How to Create the Worst Homepage Ever

It’s not that I’m all about doing stuff the wrong way, but sometimes it seems that people don’t really know what’s the difference between a mediocre homepage and a properly designed one.

I hope I can be of some help here. And I’m not THE top expert on this, but I do have the experience running my own design business.

What follows is a tutorial on how to create the worst homepage ever. If you want to get some real value out of it, all you have to do is reverse the advice and you should be just about fine.

Feature no clear main element

Main elements are what catches the user’s eye right away when they first come to your site. A quality homepage is one that leaves no mystery and points the visitor directly to the main element.

Now, throughout the article I’m using the weight loss niche as an example. This is usually easy to grasp for everyone.

If someone is selling a product then the product image plus a short description constitutes the main element. For a site providing weight loss and dieting advice, some kind of a getting started guide is a great main element.

However, since we’re talking how to be the worst… You don’t need this. The worst homepage ever doesn’t require a main element. Everything should be equally eye-catching.

No clear starting point

Besides the main element, good homepages always present a starting point where the visitor can go to get more info about the site, the product it offers, or the content it presents.

For a weight loss blog, the starting point could be a link pointing to the list of the most basic content that every beginner will find useful. For a product, it could be the comparison of available models and pricing.

For the worst homepage ever, there’s no need of paying attention to this. Visitors should be able to figure this out on their own, right?

Don’t say what you’re about

This is somewhat similar to the lack of any main element. Every website has a specific purpose standing behind its creation. If someone wants to sell a product then they should make it clear right upfront. If the site is meant to promote an online service then a suitable message is in place too.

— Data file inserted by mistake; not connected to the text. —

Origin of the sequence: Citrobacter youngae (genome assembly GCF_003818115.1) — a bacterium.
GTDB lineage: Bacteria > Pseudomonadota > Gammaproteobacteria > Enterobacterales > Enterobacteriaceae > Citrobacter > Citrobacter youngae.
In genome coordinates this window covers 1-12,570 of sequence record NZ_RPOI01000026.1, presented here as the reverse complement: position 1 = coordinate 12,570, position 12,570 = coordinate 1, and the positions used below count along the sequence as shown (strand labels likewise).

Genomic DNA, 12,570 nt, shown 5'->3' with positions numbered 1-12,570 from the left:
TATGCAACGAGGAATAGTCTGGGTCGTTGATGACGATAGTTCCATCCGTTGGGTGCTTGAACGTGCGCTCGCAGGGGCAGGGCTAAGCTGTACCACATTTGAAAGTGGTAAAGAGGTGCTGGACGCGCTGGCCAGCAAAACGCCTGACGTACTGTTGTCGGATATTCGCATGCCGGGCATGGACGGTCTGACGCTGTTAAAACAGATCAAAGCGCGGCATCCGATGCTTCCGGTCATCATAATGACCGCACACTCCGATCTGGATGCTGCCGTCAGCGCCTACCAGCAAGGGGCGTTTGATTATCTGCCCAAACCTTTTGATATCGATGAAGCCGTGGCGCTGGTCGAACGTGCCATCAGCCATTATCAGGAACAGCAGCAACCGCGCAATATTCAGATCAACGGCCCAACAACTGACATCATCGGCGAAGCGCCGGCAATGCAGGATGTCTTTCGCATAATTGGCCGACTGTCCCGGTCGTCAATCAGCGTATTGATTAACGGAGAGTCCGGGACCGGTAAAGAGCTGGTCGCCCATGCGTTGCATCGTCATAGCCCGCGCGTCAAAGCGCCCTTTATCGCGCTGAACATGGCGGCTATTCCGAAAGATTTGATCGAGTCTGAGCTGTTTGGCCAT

However, for worst homepages on the internet this is not anything significant. The more the visitor has to spend figuring stuff out, the better.

Look like a spammer

Looking like a spammer is very easy (especially if you’re in the weight loss and dieting niche). All you have to do is:

  • Have no logo. Just put your site’s name written in Arial in the upper left corner of the page, and you’re good to go.
  • No trust elements. Provide nothing that could help you earn some instant trust. Like some VeriSign badges, or quality “as seen on” blocks.
  • Testimonials that look fake. Fake testimonials are ones that use stock photography, list only the person’s name in the byline, and don’t mention anything specific (just some semi-promotional talk).

Use a header that’s way too big

Big headers were the trend a couple of years ago, not the case anymore. However, since we’re talking about creating the worst homepage ever then you should probably take a page out of the history book and get some really big header created.

The recipe is simple: logo on the left (not logo, just your website’s name written in Arial, as mentioned above), banner in the center, giant menu right below the header.

The menu is key here. Make sure to feature every page that’s part of your site. Don’t leave anything out. This is the only way to make the worst homepage ever.

For instance, fake weight loss blogs often use big headers just to create some instant trust when someone new visits the site. Plus a set of nice before and after pictures … I’m sure you’ve seen those.

No links to the most popular stuff

Good websites pay attention to linking to their most popular content … simply to make it even more popular, and also to provide their visitors with the best quality content possible right away.

You don’t have to do this.

Basically, when you’re creating the worst homepage ever, you don’t want to showcase anything significant.

For example, if you have some nice dieting advice on your weight loss blog then don’t even think about linking to it. Your readers can find the way by themselves, right?

This concludes my tutorial. I’m confident that if you followed it thoroughly, you’d end up with one of the worst homepages possible.

If you’re aiming for the opposite goal, however, simply reverse this tutorial and do the right thing.

What’s your take on this? Have you stumbled upon any crappy homepages lately?

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